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  • So far, your answer seems to make the most sense to me. – Terry Li Dec 15 '11 at 20:00
  • I think it works well in your context for a general audience. – Wudang Dec 15 '11 at 20:21

Microsoft calls them productivity tools. So do others in my experience. (If this were just a Microsoft question I would call it off-topic, but you seem to be asking more generally.)

(See Google results for "productivity tools microsoft.com".)

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  • Well, I have to admit Microsoft Visual Studio and Microsoft Office Suite are truly productivity tools. But I doubt the term would apply here. – Terry Li Dec 15 '11 at 19:45
  • Isn't Exchange part of Office Suite? That's what made me think in this direction. – Monica Cellio Dec 15 '11 at 19:51
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    Exchange is server software, OutLook is part of office. – Matt E. Эллен Dec 15 '11 at 19:53

The preferred term for discussing this kind of software tends to change every few years due to marketing pressures. Even though the core functions a business needs remain pretty static, the marketing wonks need a way to make the new versions seem new and exciting compared to the old ones that did pretty much the same thing.

So over the past couple of decades, "back office software", "enterprise software", "business solutions software", and "information systems software" have all had their heyday. And they all remain terms that would be readily recognized by someone familiar with the industry.

I'd tip my hat to either "enterprise software" or the aforementioned by Incognito "business solutions software" as the ones with the most "modern" connotation right now.

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Such software is commonly known as a service.

  • SQL Server 2010 is a database service
  • SharePoint 2010 is a SharePoint service
  • Exchange 2010 is an Exchange service or an email service

They are characterised by how they tend to run in the background and are on a central server, not on an individual's computer - although I think SharePoint is the name for the client software as well as the service.

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  • "service" is an overloaded term on windows. Lots of thiangs run as services that do not offer services in the way these products do. – Wudang Dec 15 '11 at 20:20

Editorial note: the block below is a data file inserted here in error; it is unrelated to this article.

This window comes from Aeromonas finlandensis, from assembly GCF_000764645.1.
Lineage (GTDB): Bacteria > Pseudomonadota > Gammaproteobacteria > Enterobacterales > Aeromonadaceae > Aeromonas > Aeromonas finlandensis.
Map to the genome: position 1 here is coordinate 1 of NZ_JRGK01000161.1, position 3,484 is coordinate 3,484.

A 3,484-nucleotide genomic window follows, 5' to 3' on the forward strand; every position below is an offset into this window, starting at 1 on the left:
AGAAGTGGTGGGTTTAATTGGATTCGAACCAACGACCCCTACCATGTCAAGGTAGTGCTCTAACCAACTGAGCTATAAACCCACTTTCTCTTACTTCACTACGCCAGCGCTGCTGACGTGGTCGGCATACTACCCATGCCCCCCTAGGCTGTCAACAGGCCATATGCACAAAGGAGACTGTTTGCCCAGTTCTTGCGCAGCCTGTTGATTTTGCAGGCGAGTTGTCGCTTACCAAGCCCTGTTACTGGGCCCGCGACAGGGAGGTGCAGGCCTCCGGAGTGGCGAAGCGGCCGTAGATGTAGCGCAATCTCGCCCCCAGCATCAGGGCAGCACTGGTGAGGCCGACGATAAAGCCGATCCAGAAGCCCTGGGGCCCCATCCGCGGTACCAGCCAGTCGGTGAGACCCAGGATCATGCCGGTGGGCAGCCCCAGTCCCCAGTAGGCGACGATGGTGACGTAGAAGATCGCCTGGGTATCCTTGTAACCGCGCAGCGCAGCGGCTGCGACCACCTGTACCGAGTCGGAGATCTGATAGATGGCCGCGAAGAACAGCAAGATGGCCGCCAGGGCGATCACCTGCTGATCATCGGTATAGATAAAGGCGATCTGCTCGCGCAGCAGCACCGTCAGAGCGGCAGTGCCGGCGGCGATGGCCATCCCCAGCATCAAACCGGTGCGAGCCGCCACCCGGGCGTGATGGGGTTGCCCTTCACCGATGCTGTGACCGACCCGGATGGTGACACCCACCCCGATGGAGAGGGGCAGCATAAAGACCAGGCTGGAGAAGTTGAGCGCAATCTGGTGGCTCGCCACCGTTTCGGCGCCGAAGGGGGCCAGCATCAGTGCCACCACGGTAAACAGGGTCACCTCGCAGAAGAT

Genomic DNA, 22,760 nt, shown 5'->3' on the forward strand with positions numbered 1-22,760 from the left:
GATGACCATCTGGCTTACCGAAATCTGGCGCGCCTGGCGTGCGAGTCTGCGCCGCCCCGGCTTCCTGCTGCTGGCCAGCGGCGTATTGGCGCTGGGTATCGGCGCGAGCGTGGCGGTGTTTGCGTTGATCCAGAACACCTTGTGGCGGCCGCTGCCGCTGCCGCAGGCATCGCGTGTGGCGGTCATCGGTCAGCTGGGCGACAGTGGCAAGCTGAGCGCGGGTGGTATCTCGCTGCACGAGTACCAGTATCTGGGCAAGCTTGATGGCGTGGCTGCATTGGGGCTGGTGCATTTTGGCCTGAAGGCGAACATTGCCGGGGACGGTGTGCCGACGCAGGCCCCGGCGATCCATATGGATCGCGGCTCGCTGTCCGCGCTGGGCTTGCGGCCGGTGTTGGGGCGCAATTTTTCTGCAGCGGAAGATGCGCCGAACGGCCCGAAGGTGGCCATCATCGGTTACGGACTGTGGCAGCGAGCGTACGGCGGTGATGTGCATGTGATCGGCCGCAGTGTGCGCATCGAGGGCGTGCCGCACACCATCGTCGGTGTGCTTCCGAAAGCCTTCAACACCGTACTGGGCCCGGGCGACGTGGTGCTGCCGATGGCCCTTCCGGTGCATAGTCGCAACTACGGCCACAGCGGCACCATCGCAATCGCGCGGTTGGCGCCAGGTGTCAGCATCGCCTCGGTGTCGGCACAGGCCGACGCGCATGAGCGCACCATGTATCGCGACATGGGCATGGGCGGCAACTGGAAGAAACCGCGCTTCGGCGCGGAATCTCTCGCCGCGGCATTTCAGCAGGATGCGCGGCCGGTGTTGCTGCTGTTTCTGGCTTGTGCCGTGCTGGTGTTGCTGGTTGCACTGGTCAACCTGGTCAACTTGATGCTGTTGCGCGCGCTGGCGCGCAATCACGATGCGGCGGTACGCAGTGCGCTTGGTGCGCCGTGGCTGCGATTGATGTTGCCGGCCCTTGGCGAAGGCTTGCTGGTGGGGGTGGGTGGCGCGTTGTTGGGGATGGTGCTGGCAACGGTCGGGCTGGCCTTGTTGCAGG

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    "Software" and "service" are far from synonymous. A "service" is a function or set of functions that need to be performed. "Software" is the practical implementation of one or more services. Even when using the technical connotation of "service" - a constantly-running app providing functionality to other client software - it is not accurate to call any of these products a service. SQL Server, for example, is actually a collection of multiple service daemons (e.g. SQL Server, SQL Server Agent, Distributed Transaction Coordinator) and multiple client tools (e.g. Management Studio). – Jonathan Van Matre Dec 15 '11 at 21:43
  • Exchange Server and Outlook are a lot more than 'email services'. I'd call them 'groupware'. – Alan B Dec 16 '11 at 9:28

Middleware is the term I'd use.

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  • I just read the wikipedia entry. Application servers could be called middleware, but when we mention middleware in the first place, would my audience immediately understand we are talking about application servers? I guess they would think of something else. – Terry Li Dec 15 '11 at 19:42
  • Not "servers", "services". – Wudang Dec 15 '11 at 19:45
  • My point is when we mention the term middleware, would those pieces of Microsoft software come to your mind? – Terry Li Dec 15 '11 at 19:48
  • Yes, we use the term for all DB software, MQ, IBM WAS, CICS, etc as well as SQL server and share point. I assume Exchange 2010 is the server rather than the client? – Wudang Dec 15 '11 at 19:51
  • These are not middleware softwares. – Incognito Dec 15 '11 at 19:51